How does the microchip work?

The microchip does not have a power source of its own and is only activated when an RFID scanner is used within 6 – 8” of the microchip. The embedded microchip then displays the identification number on the scanner.  The vet or shelter home can then use the identification number to find out information about the owner of the cat. This can be done by contacting the manufacturer of the microchip who can provide the information about the cat’s owner by looking into the database.

The microchip on its own does not contain information about the owner or residence of the cat. The only thing that the microchip carries is a unique identification number. This also helps to keep your information private. 

It is always important to keep your contact information updated in the database so that the pet recovery service can contact you. If you change your location or contact number, make sure to get it updated in the database. If you do not, it will become difficult for anyone to contact you if they find your lost cat. 

Another important thing to know about the microchips is that they are not a GPS device. What this means is that you cannot track the location of the cat in real-time.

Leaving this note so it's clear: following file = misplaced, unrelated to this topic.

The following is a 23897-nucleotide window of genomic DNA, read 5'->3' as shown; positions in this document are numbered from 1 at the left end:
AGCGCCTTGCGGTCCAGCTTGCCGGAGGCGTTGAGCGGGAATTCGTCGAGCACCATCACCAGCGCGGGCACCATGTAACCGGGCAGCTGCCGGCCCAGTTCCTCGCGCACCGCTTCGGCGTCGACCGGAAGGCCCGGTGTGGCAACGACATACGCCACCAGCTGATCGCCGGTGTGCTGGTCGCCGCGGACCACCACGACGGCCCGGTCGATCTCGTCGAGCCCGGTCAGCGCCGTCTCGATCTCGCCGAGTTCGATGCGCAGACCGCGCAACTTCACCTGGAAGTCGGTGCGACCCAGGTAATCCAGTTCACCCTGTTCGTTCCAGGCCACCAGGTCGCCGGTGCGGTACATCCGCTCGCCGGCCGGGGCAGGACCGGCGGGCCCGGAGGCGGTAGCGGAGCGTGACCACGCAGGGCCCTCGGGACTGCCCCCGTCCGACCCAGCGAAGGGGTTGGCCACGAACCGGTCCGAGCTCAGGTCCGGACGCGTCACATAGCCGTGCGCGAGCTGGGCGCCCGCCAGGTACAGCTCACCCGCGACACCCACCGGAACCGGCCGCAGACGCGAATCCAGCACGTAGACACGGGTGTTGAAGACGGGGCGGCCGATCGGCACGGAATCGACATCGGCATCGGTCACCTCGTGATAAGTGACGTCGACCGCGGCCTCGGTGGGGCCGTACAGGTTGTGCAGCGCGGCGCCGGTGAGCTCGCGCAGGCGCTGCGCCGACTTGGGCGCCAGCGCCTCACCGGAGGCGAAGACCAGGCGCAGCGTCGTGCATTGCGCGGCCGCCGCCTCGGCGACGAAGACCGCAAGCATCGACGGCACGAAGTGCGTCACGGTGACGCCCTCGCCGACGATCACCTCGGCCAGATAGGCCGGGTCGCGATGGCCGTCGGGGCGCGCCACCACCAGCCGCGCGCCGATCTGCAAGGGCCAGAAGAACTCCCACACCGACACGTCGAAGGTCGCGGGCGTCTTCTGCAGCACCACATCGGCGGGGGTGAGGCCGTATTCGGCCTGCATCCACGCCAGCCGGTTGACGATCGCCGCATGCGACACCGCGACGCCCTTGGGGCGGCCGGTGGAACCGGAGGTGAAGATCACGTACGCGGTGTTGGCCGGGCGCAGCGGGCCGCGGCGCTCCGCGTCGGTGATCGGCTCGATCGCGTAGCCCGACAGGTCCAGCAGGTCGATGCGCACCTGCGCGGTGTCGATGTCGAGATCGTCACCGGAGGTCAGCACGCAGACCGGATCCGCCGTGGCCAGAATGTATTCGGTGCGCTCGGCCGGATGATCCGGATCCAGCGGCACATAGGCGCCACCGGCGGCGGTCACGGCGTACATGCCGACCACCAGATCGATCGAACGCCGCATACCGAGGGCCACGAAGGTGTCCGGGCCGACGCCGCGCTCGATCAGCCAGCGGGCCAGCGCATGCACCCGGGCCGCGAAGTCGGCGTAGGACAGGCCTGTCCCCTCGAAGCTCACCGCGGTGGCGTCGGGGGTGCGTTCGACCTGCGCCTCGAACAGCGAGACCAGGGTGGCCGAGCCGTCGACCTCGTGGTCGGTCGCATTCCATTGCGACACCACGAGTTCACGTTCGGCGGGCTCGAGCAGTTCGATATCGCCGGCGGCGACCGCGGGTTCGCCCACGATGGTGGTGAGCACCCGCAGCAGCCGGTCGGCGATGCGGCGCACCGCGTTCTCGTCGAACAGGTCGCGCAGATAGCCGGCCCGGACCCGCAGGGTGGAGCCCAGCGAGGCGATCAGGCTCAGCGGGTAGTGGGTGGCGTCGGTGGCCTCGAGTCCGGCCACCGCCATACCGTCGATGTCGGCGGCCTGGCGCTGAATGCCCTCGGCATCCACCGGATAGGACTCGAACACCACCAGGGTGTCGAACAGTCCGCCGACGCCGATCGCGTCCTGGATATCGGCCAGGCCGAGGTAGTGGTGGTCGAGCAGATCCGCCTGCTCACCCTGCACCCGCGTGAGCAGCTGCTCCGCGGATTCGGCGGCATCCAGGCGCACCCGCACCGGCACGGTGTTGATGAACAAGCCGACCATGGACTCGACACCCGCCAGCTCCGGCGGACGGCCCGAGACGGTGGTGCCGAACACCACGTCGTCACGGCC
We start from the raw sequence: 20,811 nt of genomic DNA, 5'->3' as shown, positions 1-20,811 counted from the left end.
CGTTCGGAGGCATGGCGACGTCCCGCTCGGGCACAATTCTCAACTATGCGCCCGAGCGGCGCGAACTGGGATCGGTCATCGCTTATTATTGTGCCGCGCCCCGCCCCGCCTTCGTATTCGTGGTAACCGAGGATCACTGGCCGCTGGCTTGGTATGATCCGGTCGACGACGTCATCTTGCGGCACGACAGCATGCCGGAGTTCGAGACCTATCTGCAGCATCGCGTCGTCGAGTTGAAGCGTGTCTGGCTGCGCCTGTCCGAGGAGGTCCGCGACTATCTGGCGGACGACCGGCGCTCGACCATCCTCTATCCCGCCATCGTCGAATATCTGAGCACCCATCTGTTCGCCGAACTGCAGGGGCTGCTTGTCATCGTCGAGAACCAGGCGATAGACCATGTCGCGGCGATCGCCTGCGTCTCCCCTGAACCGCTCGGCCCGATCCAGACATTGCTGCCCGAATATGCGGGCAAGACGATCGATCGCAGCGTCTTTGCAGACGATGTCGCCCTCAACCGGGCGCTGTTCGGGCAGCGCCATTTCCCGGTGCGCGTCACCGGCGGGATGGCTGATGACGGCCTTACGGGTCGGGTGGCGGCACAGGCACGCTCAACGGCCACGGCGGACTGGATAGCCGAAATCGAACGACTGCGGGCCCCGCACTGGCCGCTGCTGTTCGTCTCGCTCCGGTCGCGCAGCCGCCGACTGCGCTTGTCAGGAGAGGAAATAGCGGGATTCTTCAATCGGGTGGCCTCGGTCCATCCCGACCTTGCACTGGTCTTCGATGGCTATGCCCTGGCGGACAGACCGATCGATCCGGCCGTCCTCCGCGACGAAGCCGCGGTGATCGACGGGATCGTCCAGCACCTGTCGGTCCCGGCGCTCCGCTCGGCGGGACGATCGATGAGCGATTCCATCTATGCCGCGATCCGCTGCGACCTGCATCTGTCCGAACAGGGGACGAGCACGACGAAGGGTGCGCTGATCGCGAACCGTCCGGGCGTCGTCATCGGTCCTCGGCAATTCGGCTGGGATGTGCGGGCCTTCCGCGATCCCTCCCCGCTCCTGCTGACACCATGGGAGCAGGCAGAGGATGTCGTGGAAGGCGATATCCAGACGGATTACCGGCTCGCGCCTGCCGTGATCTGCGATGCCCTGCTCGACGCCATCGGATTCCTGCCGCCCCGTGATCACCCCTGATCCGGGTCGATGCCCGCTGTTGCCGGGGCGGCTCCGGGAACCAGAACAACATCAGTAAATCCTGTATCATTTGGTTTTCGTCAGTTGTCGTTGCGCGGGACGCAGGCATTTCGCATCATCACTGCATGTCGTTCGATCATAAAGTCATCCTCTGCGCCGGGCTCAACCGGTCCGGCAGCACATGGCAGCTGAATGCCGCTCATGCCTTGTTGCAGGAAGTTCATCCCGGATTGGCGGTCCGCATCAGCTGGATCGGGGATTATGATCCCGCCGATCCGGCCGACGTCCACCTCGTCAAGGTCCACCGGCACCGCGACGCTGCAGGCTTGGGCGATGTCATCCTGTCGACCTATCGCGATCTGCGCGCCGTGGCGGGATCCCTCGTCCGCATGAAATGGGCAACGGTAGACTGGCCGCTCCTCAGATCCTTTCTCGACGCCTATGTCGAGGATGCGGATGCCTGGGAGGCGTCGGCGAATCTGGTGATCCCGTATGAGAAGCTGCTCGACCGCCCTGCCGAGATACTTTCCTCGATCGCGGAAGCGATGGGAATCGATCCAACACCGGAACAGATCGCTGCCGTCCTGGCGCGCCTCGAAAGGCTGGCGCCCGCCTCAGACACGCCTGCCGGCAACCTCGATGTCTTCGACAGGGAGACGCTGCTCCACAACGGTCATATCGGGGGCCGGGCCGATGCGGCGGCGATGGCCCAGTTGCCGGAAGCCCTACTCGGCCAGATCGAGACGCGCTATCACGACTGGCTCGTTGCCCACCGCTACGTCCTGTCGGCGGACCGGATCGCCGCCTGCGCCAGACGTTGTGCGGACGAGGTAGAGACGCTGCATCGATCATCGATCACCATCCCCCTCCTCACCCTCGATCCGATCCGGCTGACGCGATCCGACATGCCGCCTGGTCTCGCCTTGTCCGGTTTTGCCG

Does microchipping my cat guarantee that I will get them back if they are lost?

The microchip is not a GPS device. It does not have the ability to track the physical location of your cat if they get lost. The only way you will get back your pet is if someone finds them and takes them to a vet or a shelter.

The vet or shelter owner will use an RFID scanner to read the identification number (ID) on your cat’s microchip. This will help them identify the manufacturer of the microchip and contact them to get the owner’s details. The company will look into their database and share the information associated with the number.

Benefits of Microchipping a Cat

There are two main benefits of having your cat microchipped.

Owner Identification

Every year millions of pets end up at shelters, many of which are not strays. A large number of them have to be euthanized because the owners of these cats cannot be found. If your cat gets lost somehow, having them microchipped will help others find you. When someone finds your cat they can take them to a vet or a shelter. Using the identification number on the microchip, they can identify you, and help reunite you with your cat.

Microchipping dogs

When moving abroad with a cat

If you are planning to move abroad with your cat, there are several things that you’ll need to do. Microchipping your cat is one of them.